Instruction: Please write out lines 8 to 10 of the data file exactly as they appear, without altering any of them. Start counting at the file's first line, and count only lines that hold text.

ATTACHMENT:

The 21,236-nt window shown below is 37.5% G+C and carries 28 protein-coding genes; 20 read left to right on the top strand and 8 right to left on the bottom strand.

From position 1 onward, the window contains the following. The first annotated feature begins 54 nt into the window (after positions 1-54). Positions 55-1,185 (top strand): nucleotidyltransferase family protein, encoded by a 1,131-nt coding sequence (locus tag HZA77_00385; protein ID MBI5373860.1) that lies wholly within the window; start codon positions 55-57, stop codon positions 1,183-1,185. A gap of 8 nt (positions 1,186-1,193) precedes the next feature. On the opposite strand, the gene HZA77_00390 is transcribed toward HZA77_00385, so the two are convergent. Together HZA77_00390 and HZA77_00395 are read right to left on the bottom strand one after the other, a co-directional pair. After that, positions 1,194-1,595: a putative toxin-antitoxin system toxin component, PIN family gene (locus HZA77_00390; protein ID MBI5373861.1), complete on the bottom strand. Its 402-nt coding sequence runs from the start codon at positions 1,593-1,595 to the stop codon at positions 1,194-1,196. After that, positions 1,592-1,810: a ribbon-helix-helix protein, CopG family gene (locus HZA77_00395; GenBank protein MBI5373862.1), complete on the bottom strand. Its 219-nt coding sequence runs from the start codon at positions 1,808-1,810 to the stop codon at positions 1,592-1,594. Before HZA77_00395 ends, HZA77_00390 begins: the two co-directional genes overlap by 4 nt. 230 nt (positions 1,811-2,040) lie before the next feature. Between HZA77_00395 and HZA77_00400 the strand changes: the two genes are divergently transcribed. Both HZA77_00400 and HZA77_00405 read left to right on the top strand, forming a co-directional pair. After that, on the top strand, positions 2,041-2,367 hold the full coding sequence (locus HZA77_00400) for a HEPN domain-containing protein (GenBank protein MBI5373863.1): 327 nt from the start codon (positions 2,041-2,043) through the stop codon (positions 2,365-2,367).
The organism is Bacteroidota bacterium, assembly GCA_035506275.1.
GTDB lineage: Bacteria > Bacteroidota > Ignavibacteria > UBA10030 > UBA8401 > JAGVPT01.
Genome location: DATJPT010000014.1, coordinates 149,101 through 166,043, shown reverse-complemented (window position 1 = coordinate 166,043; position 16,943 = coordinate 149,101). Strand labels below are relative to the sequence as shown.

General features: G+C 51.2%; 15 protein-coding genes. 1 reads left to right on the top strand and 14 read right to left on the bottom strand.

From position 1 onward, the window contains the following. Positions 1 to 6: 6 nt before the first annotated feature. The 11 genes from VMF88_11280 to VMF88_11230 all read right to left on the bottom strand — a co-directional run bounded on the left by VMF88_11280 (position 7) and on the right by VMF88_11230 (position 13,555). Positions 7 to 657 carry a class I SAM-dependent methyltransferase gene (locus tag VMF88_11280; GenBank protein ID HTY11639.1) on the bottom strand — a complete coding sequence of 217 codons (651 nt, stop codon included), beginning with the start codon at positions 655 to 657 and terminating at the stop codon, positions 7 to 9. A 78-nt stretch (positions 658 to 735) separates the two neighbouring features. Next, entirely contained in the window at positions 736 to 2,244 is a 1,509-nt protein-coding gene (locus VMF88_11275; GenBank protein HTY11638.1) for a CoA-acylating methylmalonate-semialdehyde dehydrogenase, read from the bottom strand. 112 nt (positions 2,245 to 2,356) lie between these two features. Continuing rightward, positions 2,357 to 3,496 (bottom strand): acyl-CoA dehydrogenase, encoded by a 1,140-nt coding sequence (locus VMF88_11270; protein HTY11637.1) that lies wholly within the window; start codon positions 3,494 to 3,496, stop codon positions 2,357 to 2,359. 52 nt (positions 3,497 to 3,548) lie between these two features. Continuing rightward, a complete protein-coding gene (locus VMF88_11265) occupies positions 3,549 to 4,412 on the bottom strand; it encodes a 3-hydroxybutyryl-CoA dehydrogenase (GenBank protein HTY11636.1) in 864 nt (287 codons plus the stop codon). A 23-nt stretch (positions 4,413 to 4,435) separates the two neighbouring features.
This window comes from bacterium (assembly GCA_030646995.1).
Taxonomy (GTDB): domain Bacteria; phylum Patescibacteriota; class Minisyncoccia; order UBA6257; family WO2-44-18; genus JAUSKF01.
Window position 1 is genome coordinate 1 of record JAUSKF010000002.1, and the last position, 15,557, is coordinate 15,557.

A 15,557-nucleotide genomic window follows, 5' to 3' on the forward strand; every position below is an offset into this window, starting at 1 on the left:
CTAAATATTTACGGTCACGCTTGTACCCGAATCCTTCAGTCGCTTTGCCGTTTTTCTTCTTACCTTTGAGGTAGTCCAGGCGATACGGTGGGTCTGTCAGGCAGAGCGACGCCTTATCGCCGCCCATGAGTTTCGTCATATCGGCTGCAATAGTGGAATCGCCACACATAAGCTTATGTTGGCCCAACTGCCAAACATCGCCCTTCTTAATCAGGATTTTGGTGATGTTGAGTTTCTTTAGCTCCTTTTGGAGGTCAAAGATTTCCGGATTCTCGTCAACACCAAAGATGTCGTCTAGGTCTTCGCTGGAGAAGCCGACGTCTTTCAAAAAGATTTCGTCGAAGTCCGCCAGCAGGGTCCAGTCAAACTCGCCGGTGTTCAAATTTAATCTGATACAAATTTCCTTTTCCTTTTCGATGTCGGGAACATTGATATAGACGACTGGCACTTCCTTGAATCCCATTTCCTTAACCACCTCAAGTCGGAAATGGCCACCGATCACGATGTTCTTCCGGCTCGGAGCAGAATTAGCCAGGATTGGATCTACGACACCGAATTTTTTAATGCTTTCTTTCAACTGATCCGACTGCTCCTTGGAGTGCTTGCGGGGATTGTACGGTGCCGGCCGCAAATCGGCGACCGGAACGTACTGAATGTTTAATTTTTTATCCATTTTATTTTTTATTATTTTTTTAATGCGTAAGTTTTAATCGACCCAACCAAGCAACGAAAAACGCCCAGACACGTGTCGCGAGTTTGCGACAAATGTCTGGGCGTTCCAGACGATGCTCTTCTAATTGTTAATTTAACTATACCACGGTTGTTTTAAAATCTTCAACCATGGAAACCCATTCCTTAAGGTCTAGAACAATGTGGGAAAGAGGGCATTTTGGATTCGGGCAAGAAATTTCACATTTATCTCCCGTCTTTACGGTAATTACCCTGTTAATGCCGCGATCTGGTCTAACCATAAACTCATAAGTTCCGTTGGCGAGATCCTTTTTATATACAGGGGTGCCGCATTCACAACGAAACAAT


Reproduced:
This window comes from bacterium (assembly GCA_030646995.1).
Taxonomy (GTDB): domain Bacteria; phylum Patescibacteriota; class Minisyncoccia; order UBA6257; family WO2-44-18; genus JAUSKF01.
Window position 1 is genome coordinate 1 of record JAUSKF010000002.1, and the last position, 15,557, is coordinate 15,557.